Saturday, September 24, 2011

Married At Sea, Buried At Sea (Re-post)

I'm taking a few weeks off to get married and go on a honeymoon, so I'll be re-posting some favorite articles. Look for fresh posts starting October 12. This one, appropriate to the occasion, was first published July 25, 2009.

Time was, if a couple in love wanted to be married at sea, the captain of their ship enjoyed the happy privilege of performing the ceremony. That's still possible in today's increasingly regulated world, but the restrictions are much tighter than they used to be.

For a shipboard marriage to be recognized in most jurisdictions, it has to meet the requirements any land-based marriage would in that jurisdiction. For instance, if a wedding is performed in the territorial waters of a state requiring that an ordained minister perform the ceremony, the captain must be ordained in order for the marriage to be legal. Many American captains, including yours truly, are ordained for this very purpose. If the couple wants to be married on the high seas -- outside the territorial limit of any state or nation -- they must often have a civil service performed in port if they want the marriage to be recognized as legal. Some large cruise lines have worked around this. Princess Cruise Lines used to be the best bet for a high seas wedding, but other cruise lines are starting to offer the service as well.

Ironically, it may be simpler to be buried at sea than married at sea. In the United States, a captain may scatter ashes as long as the vessel is at least three nautical miles from shore or "bury" a body at sea if in at least 600 feet of water. California forbids full-body burials at sea and most other states require some preparation to ensure the body sinks quickly. Local jurisdictions tend to be more forgiving of cremated remains, allowing ashes to be scattered as long as they don't blow back on shore (Alaska), or even right off the dock (New York).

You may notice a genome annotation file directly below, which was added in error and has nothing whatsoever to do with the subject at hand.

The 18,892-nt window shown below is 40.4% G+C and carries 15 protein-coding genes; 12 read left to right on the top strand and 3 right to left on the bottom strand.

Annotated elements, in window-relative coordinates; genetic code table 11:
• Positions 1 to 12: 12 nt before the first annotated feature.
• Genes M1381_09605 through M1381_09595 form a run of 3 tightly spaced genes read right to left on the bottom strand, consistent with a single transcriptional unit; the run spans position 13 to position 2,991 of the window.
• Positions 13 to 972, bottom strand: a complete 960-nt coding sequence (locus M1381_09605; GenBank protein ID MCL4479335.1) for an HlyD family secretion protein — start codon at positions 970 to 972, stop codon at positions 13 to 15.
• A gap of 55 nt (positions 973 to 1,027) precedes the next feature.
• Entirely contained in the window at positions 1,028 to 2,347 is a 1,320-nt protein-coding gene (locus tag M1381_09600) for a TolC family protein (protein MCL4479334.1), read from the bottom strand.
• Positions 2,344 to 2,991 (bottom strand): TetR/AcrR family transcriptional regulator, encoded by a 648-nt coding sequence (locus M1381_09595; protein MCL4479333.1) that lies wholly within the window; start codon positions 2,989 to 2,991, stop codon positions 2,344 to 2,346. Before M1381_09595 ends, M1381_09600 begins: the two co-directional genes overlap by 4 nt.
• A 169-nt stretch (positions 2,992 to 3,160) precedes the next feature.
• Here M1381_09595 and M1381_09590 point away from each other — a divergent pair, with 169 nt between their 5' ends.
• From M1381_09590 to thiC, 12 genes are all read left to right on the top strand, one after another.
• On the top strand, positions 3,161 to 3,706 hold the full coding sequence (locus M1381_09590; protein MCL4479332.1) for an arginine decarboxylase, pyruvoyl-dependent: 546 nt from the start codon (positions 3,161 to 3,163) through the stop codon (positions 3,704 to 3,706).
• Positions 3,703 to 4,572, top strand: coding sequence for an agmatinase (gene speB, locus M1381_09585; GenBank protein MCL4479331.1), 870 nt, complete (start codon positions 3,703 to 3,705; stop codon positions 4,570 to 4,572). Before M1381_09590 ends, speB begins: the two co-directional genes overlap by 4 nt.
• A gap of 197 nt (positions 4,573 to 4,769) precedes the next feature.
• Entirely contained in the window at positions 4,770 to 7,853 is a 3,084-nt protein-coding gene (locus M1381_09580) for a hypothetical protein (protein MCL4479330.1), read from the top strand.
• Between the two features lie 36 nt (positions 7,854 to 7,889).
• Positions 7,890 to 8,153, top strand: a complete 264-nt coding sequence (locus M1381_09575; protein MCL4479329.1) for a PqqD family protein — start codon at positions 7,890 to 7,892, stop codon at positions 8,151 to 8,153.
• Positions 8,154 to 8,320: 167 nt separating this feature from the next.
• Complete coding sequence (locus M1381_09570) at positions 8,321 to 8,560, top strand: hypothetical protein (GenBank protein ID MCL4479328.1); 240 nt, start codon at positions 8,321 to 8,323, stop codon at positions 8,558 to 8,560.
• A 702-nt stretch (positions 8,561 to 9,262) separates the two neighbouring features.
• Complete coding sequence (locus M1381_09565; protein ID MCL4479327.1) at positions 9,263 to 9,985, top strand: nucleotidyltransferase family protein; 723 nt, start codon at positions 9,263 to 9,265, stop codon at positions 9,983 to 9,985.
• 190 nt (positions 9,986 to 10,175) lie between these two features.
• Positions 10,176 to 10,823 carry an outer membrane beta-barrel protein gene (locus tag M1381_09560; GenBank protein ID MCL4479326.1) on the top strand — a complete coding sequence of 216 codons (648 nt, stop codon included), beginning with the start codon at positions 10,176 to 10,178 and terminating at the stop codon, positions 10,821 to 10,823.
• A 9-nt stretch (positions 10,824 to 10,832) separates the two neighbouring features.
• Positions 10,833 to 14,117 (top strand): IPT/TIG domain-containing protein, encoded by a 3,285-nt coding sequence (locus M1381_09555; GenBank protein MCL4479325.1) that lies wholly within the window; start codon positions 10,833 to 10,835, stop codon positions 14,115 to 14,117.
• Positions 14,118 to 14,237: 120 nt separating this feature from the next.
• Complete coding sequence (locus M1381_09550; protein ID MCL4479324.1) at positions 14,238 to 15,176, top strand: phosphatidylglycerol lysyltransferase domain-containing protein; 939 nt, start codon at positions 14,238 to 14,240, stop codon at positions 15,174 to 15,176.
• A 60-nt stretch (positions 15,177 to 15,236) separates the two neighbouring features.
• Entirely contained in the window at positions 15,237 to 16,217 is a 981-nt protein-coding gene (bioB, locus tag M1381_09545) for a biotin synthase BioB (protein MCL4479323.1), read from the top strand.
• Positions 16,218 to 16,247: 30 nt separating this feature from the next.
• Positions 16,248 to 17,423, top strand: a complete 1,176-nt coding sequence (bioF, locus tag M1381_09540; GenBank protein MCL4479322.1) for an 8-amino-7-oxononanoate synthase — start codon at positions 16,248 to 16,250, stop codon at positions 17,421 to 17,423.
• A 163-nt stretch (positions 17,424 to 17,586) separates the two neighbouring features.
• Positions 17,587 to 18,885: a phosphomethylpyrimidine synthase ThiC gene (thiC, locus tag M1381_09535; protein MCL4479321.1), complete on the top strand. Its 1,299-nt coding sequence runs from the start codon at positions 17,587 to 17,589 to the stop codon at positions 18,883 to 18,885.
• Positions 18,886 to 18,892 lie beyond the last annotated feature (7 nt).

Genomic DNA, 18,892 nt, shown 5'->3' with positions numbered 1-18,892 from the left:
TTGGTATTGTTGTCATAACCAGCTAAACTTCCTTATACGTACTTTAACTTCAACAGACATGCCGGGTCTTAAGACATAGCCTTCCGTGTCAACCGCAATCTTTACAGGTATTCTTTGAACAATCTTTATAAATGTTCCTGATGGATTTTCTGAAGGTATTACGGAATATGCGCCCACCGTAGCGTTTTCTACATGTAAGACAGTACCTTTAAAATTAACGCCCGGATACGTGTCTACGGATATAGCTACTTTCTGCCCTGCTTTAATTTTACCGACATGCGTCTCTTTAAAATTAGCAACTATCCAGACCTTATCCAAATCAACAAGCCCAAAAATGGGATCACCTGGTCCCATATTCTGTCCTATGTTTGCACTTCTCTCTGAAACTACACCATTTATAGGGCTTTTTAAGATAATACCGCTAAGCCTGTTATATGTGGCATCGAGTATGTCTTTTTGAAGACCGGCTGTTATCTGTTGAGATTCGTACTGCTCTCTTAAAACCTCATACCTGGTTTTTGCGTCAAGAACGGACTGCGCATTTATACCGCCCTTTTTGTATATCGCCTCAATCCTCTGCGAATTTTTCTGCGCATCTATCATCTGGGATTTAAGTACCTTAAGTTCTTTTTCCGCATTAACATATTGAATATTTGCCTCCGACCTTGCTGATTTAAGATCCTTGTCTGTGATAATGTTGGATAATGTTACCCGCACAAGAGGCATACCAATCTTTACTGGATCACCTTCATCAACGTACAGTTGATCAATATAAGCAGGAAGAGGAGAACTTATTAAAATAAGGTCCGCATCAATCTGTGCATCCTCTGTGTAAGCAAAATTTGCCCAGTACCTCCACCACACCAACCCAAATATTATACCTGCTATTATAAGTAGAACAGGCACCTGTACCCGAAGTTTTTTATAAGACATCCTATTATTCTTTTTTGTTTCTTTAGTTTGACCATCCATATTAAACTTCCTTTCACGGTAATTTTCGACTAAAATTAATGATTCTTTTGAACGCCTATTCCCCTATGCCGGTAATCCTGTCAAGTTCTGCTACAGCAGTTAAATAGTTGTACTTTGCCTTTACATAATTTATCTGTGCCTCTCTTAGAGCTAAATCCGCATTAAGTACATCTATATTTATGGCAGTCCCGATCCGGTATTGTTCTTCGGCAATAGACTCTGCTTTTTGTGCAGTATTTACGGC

Burial at sea is so popular that some outfits offer it for a fee. The Neptune Society is the most well-known of these companies, although it has had some legal troubles. Last October its Colorado franchise was cited by that state's Division of Insurance; other franchises have been in court facing charges of illegal dumping and emotional distress caused by co-mingling of ashes.

The Cruise Critic website has a good article about getting married on a large cruise ship here. It's undated, so I'm not sure how current the pricing and availability information is.

For more on the Neptune Society's controversy, see the Funeral Consumers Alliance website here.

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